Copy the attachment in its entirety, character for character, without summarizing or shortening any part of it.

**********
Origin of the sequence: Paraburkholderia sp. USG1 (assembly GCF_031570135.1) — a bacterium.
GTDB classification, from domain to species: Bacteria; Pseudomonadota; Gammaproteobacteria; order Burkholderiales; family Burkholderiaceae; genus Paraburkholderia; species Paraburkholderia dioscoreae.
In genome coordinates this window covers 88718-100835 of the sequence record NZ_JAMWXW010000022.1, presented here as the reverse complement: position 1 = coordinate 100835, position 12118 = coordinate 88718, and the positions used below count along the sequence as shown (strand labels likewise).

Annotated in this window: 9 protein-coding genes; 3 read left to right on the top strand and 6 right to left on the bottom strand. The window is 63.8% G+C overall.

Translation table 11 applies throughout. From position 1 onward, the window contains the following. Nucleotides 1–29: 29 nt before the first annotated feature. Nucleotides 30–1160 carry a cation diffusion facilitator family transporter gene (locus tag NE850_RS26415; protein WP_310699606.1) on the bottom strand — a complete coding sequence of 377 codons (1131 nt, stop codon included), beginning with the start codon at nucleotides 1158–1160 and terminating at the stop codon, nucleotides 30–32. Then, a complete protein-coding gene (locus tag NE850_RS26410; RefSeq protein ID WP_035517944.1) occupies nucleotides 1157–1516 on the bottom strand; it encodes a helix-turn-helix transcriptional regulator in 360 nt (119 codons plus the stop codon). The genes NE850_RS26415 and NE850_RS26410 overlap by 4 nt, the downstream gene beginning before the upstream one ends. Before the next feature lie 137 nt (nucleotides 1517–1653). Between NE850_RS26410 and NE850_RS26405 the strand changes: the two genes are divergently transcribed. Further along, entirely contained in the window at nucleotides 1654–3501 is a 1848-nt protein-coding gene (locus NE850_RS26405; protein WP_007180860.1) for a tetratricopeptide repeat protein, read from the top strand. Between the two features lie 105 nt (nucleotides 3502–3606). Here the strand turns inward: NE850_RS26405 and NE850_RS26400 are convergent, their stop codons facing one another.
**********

Origin of the sequence: Paraburkholderia sp. USG1 (assembly GCF_031570135.1) — a bacterium.
GTDB classification, from domain to species: Bacteria; Pseudomonadota; Gammaproteobacteria; order Burkholderiales; family Burkholderiaceae; genus Paraburkholderia; species Paraburkholderia dioscoreae.
In genome coordinates this window covers 88718-100835 of the sequence record NZ_JAMWXW010000022.1, presented here as the reverse complement: position 1 = coordinate 100835, position 12118 = coordinate 88718, and the positions used below count along the sequence as shown (strand labels likewise).

Annotated in this window: 9 protein-coding genes; 3 read left to right on the top strand and 6 right to left on the bottom strand. The window is 63.8% G+C overall.

Translation table 11 applies throughout. From position 1 onward, the window contains the following. Nucleotides 1–29: 29 nt before the first annotated feature. Nucleotides 30–1160 carry a cation diffusion facilitator family transporter gene (locus tag NE850_RS26415; protein WP_310699606.1) on the bottom strand — a complete coding sequence of 377 codons (1131 nt, stop codon included), beginning with the start codon at nucleotides 1158–1160 and terminating at the stop codon, nucleotides 30–32. Then, a complete protein-coding gene (locus tag NE850_RS26410; RefSeq protein ID WP_035517944.1) occupies nucleotides 1157–1516 on the bottom strand; it encodes a helix-turn-helix transcriptional regulator in 360 nt (119 codons plus the stop codon). The genes NE850_RS26415 and NE850_RS26410 overlap by 4 nt, the downstream gene beginning before the upstream one ends. Before the next feature lie 137 nt (nucleotides 1517–1653). Between NE850_RS26410 and NE850_RS26405 the strand changes: the two genes are divergently transcribed. Further along, entirely contained in the window at nucleotides 1654–3501 is a 1848-nt protein-coding gene (locus NE850_RS26405; protein WP_007180860.1) for a tetratricopeptide repeat protein, read from the top strand. Between the two features lie 105 nt (nucleotides 3502–3606). Here the strand turns inward: NE850_RS26405 and NE850_RS26400 are convergent, their stop codons facing one another.